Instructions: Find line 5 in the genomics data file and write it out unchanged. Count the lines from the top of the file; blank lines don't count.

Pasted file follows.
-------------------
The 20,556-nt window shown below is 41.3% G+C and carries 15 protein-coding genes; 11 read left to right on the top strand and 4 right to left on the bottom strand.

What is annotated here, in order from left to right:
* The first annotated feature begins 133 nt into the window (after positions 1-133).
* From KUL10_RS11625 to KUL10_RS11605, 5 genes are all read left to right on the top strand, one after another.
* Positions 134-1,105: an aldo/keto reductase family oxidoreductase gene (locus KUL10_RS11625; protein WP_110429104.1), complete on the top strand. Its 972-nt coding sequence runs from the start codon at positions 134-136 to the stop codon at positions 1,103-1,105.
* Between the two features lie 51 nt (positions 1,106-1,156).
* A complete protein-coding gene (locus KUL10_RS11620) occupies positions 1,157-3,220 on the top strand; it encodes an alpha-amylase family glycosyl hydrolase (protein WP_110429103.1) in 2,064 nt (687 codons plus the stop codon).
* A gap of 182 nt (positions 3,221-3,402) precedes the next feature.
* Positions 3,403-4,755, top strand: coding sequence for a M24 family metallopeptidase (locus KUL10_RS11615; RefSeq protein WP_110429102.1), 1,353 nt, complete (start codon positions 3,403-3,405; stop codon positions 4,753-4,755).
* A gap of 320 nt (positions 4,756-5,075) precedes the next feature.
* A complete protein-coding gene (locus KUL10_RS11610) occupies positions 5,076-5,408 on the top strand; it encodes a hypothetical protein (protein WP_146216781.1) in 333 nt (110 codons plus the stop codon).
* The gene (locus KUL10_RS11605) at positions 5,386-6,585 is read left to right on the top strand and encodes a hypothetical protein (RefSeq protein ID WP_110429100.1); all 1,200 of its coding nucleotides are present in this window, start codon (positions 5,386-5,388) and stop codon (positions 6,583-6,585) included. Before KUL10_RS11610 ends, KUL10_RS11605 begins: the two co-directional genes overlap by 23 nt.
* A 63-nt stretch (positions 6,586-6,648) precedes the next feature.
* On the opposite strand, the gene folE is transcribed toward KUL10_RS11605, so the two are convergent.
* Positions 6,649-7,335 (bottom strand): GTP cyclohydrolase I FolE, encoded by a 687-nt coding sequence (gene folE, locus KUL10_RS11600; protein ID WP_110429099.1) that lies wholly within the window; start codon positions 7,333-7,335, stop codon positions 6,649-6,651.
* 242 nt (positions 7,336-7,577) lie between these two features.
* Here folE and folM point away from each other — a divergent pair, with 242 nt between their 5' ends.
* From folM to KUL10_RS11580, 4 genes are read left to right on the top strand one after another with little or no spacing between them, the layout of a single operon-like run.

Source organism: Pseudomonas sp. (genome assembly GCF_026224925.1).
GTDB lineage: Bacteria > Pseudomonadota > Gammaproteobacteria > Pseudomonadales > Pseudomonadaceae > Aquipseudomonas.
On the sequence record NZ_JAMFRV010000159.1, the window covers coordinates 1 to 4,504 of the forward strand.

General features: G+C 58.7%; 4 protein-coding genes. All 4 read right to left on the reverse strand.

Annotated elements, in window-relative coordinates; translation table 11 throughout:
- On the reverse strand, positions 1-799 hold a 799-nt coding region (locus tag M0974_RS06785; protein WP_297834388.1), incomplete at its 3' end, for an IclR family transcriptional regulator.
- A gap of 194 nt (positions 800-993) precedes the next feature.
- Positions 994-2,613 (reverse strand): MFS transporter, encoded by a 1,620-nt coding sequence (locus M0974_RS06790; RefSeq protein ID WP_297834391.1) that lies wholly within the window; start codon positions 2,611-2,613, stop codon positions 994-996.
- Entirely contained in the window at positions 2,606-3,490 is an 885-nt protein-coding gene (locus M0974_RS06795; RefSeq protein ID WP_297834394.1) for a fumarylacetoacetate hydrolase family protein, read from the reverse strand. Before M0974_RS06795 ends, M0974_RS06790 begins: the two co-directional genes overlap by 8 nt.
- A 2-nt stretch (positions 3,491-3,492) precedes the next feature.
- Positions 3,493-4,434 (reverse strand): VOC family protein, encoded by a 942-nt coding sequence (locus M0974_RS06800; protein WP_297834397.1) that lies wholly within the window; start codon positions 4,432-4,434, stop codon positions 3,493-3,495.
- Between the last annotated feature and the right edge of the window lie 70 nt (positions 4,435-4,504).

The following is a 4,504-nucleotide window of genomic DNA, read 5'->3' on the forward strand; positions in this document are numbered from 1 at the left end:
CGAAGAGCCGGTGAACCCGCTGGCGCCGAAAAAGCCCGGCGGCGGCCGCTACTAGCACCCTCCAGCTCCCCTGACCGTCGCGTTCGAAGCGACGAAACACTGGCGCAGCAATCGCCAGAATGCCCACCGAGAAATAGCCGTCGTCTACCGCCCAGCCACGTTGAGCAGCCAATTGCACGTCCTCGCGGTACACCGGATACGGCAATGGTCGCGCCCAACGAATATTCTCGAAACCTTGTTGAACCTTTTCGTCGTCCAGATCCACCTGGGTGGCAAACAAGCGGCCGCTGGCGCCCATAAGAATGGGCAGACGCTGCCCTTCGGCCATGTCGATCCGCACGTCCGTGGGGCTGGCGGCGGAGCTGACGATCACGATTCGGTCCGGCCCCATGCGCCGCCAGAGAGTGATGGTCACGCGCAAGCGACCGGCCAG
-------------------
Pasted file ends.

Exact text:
* Positions 134-1,105: an aldo/keto reductase family oxidoreductase gene (locus KUL10_RS11625; protein WP_110429104.1), complete on the top strand. Its 972-nt coding sequence runs from the start codon at positions 134-136 to the stop codon at positions 1,103-1,105.